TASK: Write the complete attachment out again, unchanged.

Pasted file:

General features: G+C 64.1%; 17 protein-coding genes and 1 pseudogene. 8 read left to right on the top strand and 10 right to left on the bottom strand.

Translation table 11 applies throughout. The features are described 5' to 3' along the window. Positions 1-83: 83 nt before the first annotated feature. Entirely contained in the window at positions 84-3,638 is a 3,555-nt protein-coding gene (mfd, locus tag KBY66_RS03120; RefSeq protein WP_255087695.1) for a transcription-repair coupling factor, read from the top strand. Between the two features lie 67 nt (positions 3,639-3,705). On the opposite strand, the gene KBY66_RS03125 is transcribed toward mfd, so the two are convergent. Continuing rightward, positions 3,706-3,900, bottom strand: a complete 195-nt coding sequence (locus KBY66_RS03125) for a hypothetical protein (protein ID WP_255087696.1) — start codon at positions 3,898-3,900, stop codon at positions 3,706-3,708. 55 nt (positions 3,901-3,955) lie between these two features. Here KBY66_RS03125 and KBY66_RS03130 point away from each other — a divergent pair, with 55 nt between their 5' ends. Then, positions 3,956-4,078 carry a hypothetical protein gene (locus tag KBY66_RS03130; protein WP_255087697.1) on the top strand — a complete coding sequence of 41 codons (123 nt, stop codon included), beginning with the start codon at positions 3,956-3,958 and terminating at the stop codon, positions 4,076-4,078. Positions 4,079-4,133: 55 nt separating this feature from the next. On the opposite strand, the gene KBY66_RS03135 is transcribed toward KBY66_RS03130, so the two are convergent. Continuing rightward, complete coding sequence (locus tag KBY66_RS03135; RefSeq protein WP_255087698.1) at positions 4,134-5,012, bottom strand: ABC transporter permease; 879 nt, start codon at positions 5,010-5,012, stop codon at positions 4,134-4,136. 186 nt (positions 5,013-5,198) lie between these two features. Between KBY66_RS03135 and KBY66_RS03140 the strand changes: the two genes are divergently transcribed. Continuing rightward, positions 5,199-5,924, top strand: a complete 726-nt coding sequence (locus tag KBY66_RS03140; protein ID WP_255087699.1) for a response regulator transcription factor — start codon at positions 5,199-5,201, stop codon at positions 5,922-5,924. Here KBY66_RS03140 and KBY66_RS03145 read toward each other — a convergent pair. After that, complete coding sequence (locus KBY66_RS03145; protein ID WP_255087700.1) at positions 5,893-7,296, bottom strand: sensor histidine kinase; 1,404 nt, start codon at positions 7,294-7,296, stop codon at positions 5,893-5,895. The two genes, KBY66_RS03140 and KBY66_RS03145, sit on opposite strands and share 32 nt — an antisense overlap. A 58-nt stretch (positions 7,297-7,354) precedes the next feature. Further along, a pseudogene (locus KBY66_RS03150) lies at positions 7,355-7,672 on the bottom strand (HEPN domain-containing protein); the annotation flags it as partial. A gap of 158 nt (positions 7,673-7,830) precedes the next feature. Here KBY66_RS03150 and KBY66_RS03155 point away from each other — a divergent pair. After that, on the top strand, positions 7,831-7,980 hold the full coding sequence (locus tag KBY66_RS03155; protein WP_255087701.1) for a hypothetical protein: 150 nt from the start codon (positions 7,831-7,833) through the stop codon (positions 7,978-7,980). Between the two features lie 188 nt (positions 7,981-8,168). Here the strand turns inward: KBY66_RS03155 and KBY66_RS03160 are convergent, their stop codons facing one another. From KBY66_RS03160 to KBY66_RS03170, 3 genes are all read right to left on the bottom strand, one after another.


General features: G+C 64.1%; 17 protein-coding genes and 1 pseudogene. 8 read left to right on the top strand and 10 right to left on the bottom strand.

Translation table 11 applies throughout. The features are described 5' to 3' along the window. Positions 1-83: 83 nt before the first annotated feature. Entirely contained in the window at positions 84-3,638 is a 3,555-nt protein-coding gene (mfd, locus tag KBY66_RS03120; RefSeq protein WP_255087695.1) for a transcription-repair coupling factor, read from the top strand. Between the two features lie 67 nt (positions 3,639-3,705). On the opposite strand, the gene KBY66_RS03125 is transcribed toward mfd, so the two are convergent. Continuing rightward, positions 3,706-3,900, bottom strand: a complete 195-nt coding sequence (locus KBY66_RS03125) for a hypothetical protein (protein ID WP_255087696.1) — start codon at positions 3,898-3,900, stop codon at positions 3,706-3,708. 55 nt (positions 3,901-3,955) lie between these two features. Here KBY66_RS03125 and KBY66_RS03130 point away from each other — a divergent pair, with 55 nt between their 5' ends. Then, positions 3,956-4,078 carry a hypothetical protein gene (locus tag KBY66_RS03130; protein WP_255087697.1) on the top strand — a complete coding sequence of 41 codons (123 nt, stop codon included), beginning with the start codon at positions 3,956-3,958 and terminating at the stop codon, positions 4,076-4,078. Positions 4,079-4,133: 55 nt separating this feature from the next. On the opposite strand, the gene KBY66_RS03135 is transcribed toward KBY66_RS03130, so the two are convergent. Continuing rightward, complete coding sequence (locus tag KBY66_RS03135; RefSeq protein WP_255087698.1) at positions 4,134-5,012, bottom strand: ABC transporter permease; 879 nt, start codon at positions 5,010-5,012, stop codon at positions 4,134-4,136. 186 nt (positions 5,013-5,198) lie between these two features. Between KBY66_RS03135 and KBY66_RS03140 the strand changes: the two genes are divergently transcribed. Continuing rightward, positions 5,199-5,924, top strand: a complete 726-nt coding sequence (locus tag KBY66_RS03140; protein ID WP_255087699.1) for a response regulator transcription factor — start codon at positions 5,199-5,201, stop codon at positions 5,922-5,924. Here KBY66_RS03140 and KBY66_RS03145 read toward each other — a convergent pair. After that, complete coding sequence (locus KBY66_RS03145; protein ID WP_255087700.1) at positions 5,893-7,296, bottom strand: sensor histidine kinase; 1,404 nt, start codon at positions 7,294-7,296, stop codon at positions 5,893-5,895. The two genes, KBY66_RS03140 and KBY66_RS03145, sit on opposite strands and share 32 nt — an antisense overlap. A 58-nt stretch (positions 7,297-7,354) precedes the next feature. Further along, a pseudogene (locus KBY66_RS03150) lies at positions 7,355-7,672 on the bottom strand (HEPN domain-containing protein); the annotation flags it as partial. A gap of 158 nt (positions 7,673-7,830) precedes the next feature. Here KBY66_RS03150 and KBY66_RS03155 point away from each other — a divergent pair. After that, on the top strand, positions 7,831-7,980 hold the full coding sequence (locus tag KBY66_RS03155; protein WP_255087701.1) for a hypothetical protein: 150 nt from the start codon (positions 7,831-7,833) through the stop codon (positions 7,978-7,980). Between the two features lie 188 nt (positions 7,981-8,168). Here the strand turns inward: KBY66_RS03155 and KBY66_RS03160 are convergent, their stop codons facing one another. From KBY66_RS03160 to KBY66_RS03170, 3 genes are all read right to left on the bottom strand, one after another.